;      (global-set-key [delete] 'delete-char)
      (standard-display-european t)
      (load-library "iso-transl")))

;; X11 or PC using direct screen writes
(if window-system
    (progn
      ;;      (global-set-key [M-f1] 'hilit-repaint-command)
      ;;      (global-set-key [M-f2] [?\C-u M-f1])
      (setq hilit-mode-enable-list  
	    '(not text-mode c-mode c++-mode emacs-lisp-mode lisp-mode
		  scheme-mode)
	    hilit-auto-highlight nil
	    hilit-auto-rehighlight 'visible
	    hilit-inhibit-hooks nil
	    hilit-inhibit-rebinding t)
      (require 'hilit19)
      (require 'paren))
  (setq baud-rate 2400)			; For slow serial connections
  )

;; TTY type terminal
(if (and (not window-system) 
	 (not (equal system-type 'ms-dos)))
    (progn
      (if first-time
	  (progn
	    (keyboard-translate ?\C-h ?\C-?)
	    (keyboard-translate ?\C-? ?\C-h)))))

;; Under UNIX
(if (not (equal system-type 'ms-dos))
    (progn
      (if first-time
	  (server-start))))

;; Add any face changes here
(add-hook 'term-setup-hook 'my-term-setup-hook)
(defun my-term-setup-hook ()
  (if (eq window-system 'pc)
      (progn
;;	(set-face-background 'default "red")
	)))

;; Restore the "desktop" - do this as late as possible
(if first-time
    (progn
      (desktop-load-default)
      (desktop-read)))

;; Indicate that this file has been read at least once
(setq first-time nil)

;; No need to debug anything now
(setq debug-on-error nil)

;; All done
(message "All done, %s%s" (user-login-name) ".")
</screen>
</example>
  
</sect1>

<sect1>
<title>Extending the Range of Languages Emacs Understands</title>

<para>Now, this is all very well if you only want to program in the
languages already catered for in the <filename>.emacs</filename> file
(C, C++, Perl, Lisp and Scheme), but what happens if a new language
called <quote>whizbang</quote> comes out, full of exciting
features?</para>

<para>The first thing to do is find out if whizbang
comes with any files that tell Emacs about the language. These
usually end in <filename>.el</filename>, short for <quote>Emacs
Lisp</quote>. For example, if whizbang is a FreeBSD
port, we can locate these files by doing
<screen>$ <userinput>find /usr/ports/lang/whizbang -name "*.el" -print</userinput></screen>
and install them by copying them into the Emacs site Lisp directory. On
FreeBSD 2.1.0-RELEASE, this is
<filename>/usr/local/share/emacs/site-lisp</filename>.</para>

<para>So for example, if the output from the find command was
<screen>/usr/ports/lang/whizbang/work/misc/whizbang.el</screen>
we would do
<screen>$ <userinput>cp /usr/ports/lang/whizbang/work/misc/whizbang.el /usr/local/share/emacs/site-lisp</userinput></screen>
</para>
  
<para>Next, we need to decide what extension whizbang source files
have. Let's say for the sake of argument that they all end in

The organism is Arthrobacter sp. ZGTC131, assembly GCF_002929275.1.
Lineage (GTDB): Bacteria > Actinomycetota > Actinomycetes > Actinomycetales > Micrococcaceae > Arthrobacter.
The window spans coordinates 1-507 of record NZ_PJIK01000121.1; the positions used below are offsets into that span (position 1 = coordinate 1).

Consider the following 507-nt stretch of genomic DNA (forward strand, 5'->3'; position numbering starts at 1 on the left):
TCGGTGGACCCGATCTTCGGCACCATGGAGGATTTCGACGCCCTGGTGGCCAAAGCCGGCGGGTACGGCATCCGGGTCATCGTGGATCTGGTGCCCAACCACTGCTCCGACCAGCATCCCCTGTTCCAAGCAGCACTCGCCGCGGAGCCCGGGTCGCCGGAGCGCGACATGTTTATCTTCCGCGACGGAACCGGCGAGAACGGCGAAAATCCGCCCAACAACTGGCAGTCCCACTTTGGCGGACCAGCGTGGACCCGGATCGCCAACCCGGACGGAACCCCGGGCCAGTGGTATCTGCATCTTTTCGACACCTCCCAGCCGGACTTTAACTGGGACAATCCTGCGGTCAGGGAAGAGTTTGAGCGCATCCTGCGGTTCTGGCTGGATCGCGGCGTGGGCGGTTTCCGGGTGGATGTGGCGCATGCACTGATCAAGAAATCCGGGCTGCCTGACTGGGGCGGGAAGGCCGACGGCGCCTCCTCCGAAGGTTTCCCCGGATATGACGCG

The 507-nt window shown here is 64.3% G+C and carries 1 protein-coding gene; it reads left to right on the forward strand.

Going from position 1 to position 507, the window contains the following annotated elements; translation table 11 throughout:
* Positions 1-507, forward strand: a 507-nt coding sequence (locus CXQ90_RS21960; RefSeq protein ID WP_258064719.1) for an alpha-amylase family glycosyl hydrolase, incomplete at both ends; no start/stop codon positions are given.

<filename>.wiz</filename>. We need to add an entry to our
<filename>.emacs</filename> file to make sure Emacs will be able to
use the information in <filename>whizbang.el</filename>.</para>

<para>Find the <symbol>auto-mode-alist entry</symbol> in
<filename>.emacs</filename> and add a line for whizbang, such
as:
<programlisting><lineannotation>&hellip;</>
("\\.lsp$" . lisp-mode)
("\\.wiz$" . whizbang-mode)
("\\.scm$" . scheme-mode)
<lineannotation>&hellip;</></programlisting>  
This means that Emacs will automatically go into
<function>whizbang-mode</function> when you edit a file ending in
<filename>.wiz</filename>.</para>

<para>Just below this, you'll find the
<symbol>font-lock-auto-mode-list</symbol> entry. Add
<function>whizbang-mode</function> to it like so:
<programlisting>;; Auto font lock mode
(defvar font-lock-auto-mode-list 
  (list 'c-mode 'c++-mode 'c++-c-mode 'emacs-lisp-mode 'whizbang-mode 'lisp-mode 'perl-mode 'scheme-mode)
  "List of modes to always start in font-lock-mode")</programlisting>
This means that Emacs will always enable
<function>font-lock-mode</function> (ie syntax highlighting) when
editing a <filename>.wiz</filename> file.</para>

<para>And that's all that's needed. If there's anything else you want
done automatically when you open up a <filename>.wiz</filename> file,
you can add a <function>whizbang-mode hook</function> (see
<function>my-scheme-mode-hook</function> for a simple example that
adds <function>auto-indent</function>).</para>
  
</sect1>
</chapter>

<chapter>
<title>Further Reading</title>

<itemizedlist>
<listitem><para>Brian Harvey and Matthew Wright
<emphasis>Simply Scheme</emphasis>
MIT 1994.<!-- <br> -->
ISBN 0-262-08226-8</para></listitem>

<listitem><para>Randall Schwartz
<emphasis>Learning Perl</emphasis>
O'Reilly 1993<!-- <br> -->
ISBN 1-56592-042-2</para></listitem>

<listitem><para>Patrick Henry Winston and Berthold Klaus Paul Horn
<emphasis>Lisp (3rd Edition)</emphasis>
Addison-Wesley 1989<!-- <br> -->
ISBN 0-201-08319-1</para></listitem>

<listitem><para>Brian W. Kernighan and Rob Pike
<emphasis>The Unix Programming Environment</emphasis>
Prentice-Hall 1984<!-- <br> -->
ISBN 0-13-937681-X</para></listitem>

<listitem><para>Brian W. Kernighan and Dennis M. Ritchie
<emphasis>The C Programming Language (2nd Edition)</emphasis>
Prentice-Hall 1988<!-- <br> -->
ISBN 0-13-110362-8</para></listitem>

<listitem><para>Bjarne Stroustrup
<emphasis>The C++ Programming Language</emphasis>
Addison-Wesley 1991<!-- <br> -->
ISBN 0-201-53992-6</para></listitem>

<listitem><para>W. Richard Stevens
<emphasis>Advanced Programming in the Unix Environment</emphasis>
Addison-Wesley 1992<!-- <br> -->
ISBN 0-201-56317-7</para></listitem>

<listitem><para>W. Richard Stevens
<emphasis>Unix Network Programming</emphasis>
Prentice-Hall 1990<!-- <br> -->
ISBN 0-13-949876-1</para></listitem>

</itemizedlist>

</chapter>
</book>